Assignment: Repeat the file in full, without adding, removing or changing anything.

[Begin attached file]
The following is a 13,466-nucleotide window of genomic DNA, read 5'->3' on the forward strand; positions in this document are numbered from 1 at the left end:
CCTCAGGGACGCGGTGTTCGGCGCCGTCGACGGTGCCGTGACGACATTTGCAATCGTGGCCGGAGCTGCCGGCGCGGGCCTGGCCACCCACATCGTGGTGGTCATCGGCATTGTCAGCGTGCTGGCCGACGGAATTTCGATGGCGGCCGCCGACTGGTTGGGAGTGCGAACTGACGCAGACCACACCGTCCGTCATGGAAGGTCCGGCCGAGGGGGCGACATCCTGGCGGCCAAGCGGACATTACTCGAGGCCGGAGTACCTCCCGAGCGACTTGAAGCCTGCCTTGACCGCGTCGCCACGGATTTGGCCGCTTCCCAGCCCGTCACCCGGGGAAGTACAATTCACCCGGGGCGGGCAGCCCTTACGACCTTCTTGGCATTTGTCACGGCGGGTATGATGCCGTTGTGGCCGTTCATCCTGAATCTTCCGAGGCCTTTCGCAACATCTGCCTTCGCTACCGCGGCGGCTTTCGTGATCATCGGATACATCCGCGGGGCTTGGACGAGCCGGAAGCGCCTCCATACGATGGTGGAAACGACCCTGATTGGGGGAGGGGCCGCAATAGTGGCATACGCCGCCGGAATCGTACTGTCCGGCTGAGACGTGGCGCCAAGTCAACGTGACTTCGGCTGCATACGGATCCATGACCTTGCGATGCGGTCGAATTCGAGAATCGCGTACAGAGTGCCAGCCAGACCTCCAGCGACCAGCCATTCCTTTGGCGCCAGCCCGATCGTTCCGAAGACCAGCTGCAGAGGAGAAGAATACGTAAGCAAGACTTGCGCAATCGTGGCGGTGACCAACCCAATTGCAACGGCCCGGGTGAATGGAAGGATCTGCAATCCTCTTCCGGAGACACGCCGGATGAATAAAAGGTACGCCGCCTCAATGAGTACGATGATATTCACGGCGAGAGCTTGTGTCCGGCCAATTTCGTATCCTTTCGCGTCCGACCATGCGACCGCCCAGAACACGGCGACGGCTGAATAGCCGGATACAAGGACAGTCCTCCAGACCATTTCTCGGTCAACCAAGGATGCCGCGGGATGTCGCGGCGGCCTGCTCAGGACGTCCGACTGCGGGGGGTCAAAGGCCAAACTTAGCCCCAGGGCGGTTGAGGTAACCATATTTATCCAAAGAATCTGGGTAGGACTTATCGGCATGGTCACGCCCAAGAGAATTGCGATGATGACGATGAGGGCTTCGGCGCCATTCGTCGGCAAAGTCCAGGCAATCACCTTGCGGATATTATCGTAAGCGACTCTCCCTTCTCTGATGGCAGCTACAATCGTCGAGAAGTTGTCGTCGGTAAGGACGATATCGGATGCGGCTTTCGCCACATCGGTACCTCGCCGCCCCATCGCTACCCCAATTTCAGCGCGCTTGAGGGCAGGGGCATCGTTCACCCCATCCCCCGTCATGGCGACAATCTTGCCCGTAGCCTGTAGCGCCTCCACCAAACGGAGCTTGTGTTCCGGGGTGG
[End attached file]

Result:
The following is a 13,466-nucleotide window of genomic DNA, read 5'->3' on the forward strand; positions in this document are numbered from 1 at the left end:
CCTCAGGGACGCGGTGTTCGGCGCCGTCGACGGTGCCGTGACGACATTTGCAATCGTGGCCGGAGCTGCCGGCGCGGGCCTGGCCACCCACATCGTGGTGGTCATCGGCATTGTCAGCGTGCTGGCCGACGGAATTTCGATGGCGGCCGCCGACTGGTTGGGAGTGCGAACTGACGCAGACCACACCGTCCGTCATGGAAGGTCCGGCCGAGGGGGCGACATCCTGGCGGCCAAGCGGACATTACTCGAGGCCGGAGTACCTCCCGAGCGACTTGAAGCCTGCCTTGACCGCGTCGCCACGGATTTGGCCGCTTCCCAGCCCGTCACCCGGGGAAGTACAATTCACCCGGGGCGGGCAGCCCTTACGACCTTCTTGGCATTTGTCACGGCGGGTATGATGCCGTTGTGGCCGTTCATCCTGAATCTTCCGAGGCCTTTCGCAACATCTGCCTTCGCTACCGCGGCGGCTTTCGTGATCATCGGATACATCCGCGGGGCTTGGACGAGCCGGAAGCGCCTCCATACGATGGTGGAAACGACCCTGATTGGGGGAGGGGCCGCAATAGTGGCATACGCCGCCGGAATCGTACTGTCCGGCTGAGACGTGGCGCCAAGTCAACGTGACTTCGGCTGCATACGGATCCATGACCTTGCGATGCGGTCGAATTCGAGAATCGCGTACAGAGTGCCAGCCAGACCTCCAGCGACCAGCCATTCCTTTGGCGCCAGCCCGATCGTTCCGAAGACCAGCTGCAGAGGAGAAGAATACGTAAGCAAGACTTGCGCAATCGTGGCGGTGACCAACCCAATTGCAACGGCCCGGGTGAATGGAAGGATCTGCAATCCTCTTCCGGAGACACGCCGGATGAATAAAAGGTACGCCGCCTCAATGAGTACGATGATATTCACGGCGAGAGCTTGTGTCCGGCCAATTTCGTATCCTTTCGCGTCCGACCATGCGACCGCCCAGAACACGGCGACGGCTGAATAGCCGGATACAAGGACAGTCCTCCAGACCATTTCTCGGTCAACCAAGGATGCCGCGGGATGTCGCGGCGGCCTGCTCAGGACGTCCGACTGCGGGGGGTCAAAGGCCAAACTTAGCCCCAGGGCGGTTGAGGTAACCATATTTATCCAAAGAATCTGGGTAGGACTTATCGGCATGGTCACGCCCAAGAGAATTGCGATGATGACGATGAGGGCTTCGGCGCCATTCGTCGGCAAAGTCCAGGCAATCACCTTGCGGATATTATCGTAAGCGACTCTCCCTTCTCTGATGGCAGCTACAATCGTCGAGAAGTTGTCGTCGGTAAGGACGATATCGGATGCGGCTTTCGCCACATCGGTACCTCGCCGCCCCATCGCTACCCCAATTTCAGCGCGCTTGAGGGCAGGGGCATCGTTCACCCCATCCCCCGTCATGGCGACAATCTTGCCCGTAGCCTGTAGCGCCTCCACCAAACGGAGCTTGTGTTCCGGGGTGG